Digital game helps tag College photo archives
By Barbara Richards, The Dartmouth Staff
Published on Wednesday, May 25, 2011
Metadata Games, a set of two video games recently co-designed by digital humanities and film and media studies professor Mary Flanagan, will allow users to help staff members at Rauner Special Collections Library tag and archive thousands of photos when the software is released in summer 2011. The new open-source game will not only change how institutions archive data, but will allow people to utilize games as functional tools, Flanagan said.
Metadata’s development team — which consisted of students, professors, Rauner faculty members and workers at Tiltfactor Laboratory, the College’s game research facility — began working on the project a year and a half ago with a $50,000 start-up grant from the Office of Digital Humanities at the National Endowment for the Humanities, Peter Carini, an archivist at Rauner and the content specialist for the game, said.
Carini said Flanagan came up with the idea as a way for non-archivists to help Rauner librarians catalogue more than 100,000 images that do not contain any descriptive “metadata,” or data about data.
“This will change how we as archivists do our jobs,” Carini said. “At the end of this experiment, we will have to look at the quality of the data, but I hope to use more of these games in the future.”
Metadata Games is a suite of games including “Zen Tag,” which can involve one or two players, and “Cattygory," which the developers tested for effectiveness.
“We focused on those two games because they were the simplest [and] provided a lot of input in a short amount of time,” Flanagan said.
In the single-player version of Zen Tag, an image is shown to the player and he or she is prompted to describe the image. In the two-player version, players gain points by having their opponent correctly identify a picture based on their tags.
Players are rewarded for higher-matching accuracy and the number of their tags.
If a person has a self-reported expertise in a field, extra weight can be added to their image tags, Flanagan said. Graduate students who visited the Arctic, for example, added a level of expertise to the tags that they placed on pictures of the Arctic in the pilot test, Flanagan said. The pilot study assessing the game’s effectiveness and accessibility involved 37 users and began in March 2010 and ended in May 2011, according to Flanagan.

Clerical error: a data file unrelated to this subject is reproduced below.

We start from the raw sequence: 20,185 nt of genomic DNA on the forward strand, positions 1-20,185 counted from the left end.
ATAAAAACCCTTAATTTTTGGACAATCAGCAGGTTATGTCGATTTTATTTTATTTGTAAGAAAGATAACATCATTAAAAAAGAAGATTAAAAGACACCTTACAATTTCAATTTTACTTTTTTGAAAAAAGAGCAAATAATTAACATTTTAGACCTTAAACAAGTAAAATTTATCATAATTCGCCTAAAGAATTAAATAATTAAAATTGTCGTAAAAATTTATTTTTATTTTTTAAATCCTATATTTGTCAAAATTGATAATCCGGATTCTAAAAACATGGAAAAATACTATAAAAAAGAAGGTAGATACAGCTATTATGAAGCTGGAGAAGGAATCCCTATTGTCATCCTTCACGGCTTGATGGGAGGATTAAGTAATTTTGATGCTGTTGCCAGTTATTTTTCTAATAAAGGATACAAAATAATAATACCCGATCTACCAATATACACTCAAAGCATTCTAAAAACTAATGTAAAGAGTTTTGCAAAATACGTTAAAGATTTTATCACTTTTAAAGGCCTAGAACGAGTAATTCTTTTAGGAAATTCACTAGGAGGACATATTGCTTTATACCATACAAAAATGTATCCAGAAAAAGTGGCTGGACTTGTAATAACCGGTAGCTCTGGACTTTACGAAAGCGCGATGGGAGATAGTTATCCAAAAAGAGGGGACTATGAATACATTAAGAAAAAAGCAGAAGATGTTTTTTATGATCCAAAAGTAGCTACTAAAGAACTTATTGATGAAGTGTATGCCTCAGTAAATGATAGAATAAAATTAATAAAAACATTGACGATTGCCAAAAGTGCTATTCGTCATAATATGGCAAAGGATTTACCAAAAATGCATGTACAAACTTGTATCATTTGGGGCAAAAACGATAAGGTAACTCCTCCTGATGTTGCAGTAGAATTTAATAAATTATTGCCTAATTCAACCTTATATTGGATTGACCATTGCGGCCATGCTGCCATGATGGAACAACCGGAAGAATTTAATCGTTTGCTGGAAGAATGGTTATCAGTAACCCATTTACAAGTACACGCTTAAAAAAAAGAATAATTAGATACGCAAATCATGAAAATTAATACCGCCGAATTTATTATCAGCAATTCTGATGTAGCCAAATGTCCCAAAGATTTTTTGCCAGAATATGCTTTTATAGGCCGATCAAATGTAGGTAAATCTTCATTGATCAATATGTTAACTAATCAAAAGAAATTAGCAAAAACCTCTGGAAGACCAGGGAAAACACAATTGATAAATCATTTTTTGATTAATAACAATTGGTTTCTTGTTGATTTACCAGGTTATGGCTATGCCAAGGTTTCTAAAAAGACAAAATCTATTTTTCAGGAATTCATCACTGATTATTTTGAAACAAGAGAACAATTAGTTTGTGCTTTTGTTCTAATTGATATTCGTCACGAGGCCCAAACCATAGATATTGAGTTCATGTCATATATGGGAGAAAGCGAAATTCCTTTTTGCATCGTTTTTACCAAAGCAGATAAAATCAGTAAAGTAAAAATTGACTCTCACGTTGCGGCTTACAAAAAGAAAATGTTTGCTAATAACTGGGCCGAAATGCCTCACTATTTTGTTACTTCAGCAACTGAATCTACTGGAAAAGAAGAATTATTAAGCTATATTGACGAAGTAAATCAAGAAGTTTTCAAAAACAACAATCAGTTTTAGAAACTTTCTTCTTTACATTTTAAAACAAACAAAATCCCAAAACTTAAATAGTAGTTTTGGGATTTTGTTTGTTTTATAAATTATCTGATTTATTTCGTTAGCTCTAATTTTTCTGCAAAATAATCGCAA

“It was a great way for our system to compare how experts tag and normal users tag,” Flanagan said.
Cattygory prompts players for specific information about a displayed image, such as the action in the picture, the colors displayed and the emotions evoked by the image.
“This game is less about what archive data a player would put in, but it is valuable data for a researcher [who] wants to find frightening or somber images and is looking for an idea or looking for a certain theme,” Flanagan said.
Carini said trained archivists will check over tags to ensure their accuracy after lesser-experience individuals have tagged the photos through Metadata.
“The project was a real design challenge,” Flanagan said. “We had a difficult time trying to determine whether the user was putting in valid data. We needed to come up with ways to verify information.”
Flanagan said the design process was “iterative” and described how the design team created a prototype, tested it, changed it and then repeated the process many times before being completely satisfied with its product.
Alicia Driscoll ’11, who tested the game in Summer 2010 and was involved in its “tweaking” as a Tiltfactor intern, said working with Metadata was an “interesting experience to see games applied in such a novel way.” The games can be applied to a “tangible, real process,” she said.
Other organizations around the world are working on similar projects, according to Carini. The National Library of Finland, the Library of Congress and Google Images have all done comparable experiments in archiving through crowd-source tagging, he said.
The Metadata Games project is unique, however, because Flanagan and the other developers are sharing their source code with other institutions to allow them to “adapt the code to their own needs.”
“A researcher at Carnegie Mellon [University] developed the Google Image tagger, but Google owned all the source code, and an institution can’t adopt it to their needs,” she said.
Max Seidman ’12, a Tiltfactor intern, said that the new generation of video games like Metadata are “socially responsible” and are being used “for social good.”
“It’s a valuable tool,” he said. “It can be taken by any organization or institution that needs it.”
Carini said he hopes similar games will be developed to allow users to tag not only images but also video, audio and text.
The original article incorrectly stated that Metadata Games creators originally tested seven games, when in fact only Zen Tag and Cattygory were assessed for effectiveness.
The article also incorrectly named the two games and stated that Max Seidman ’12 is a former Tiltfactor intern when in fact he is currently an intern.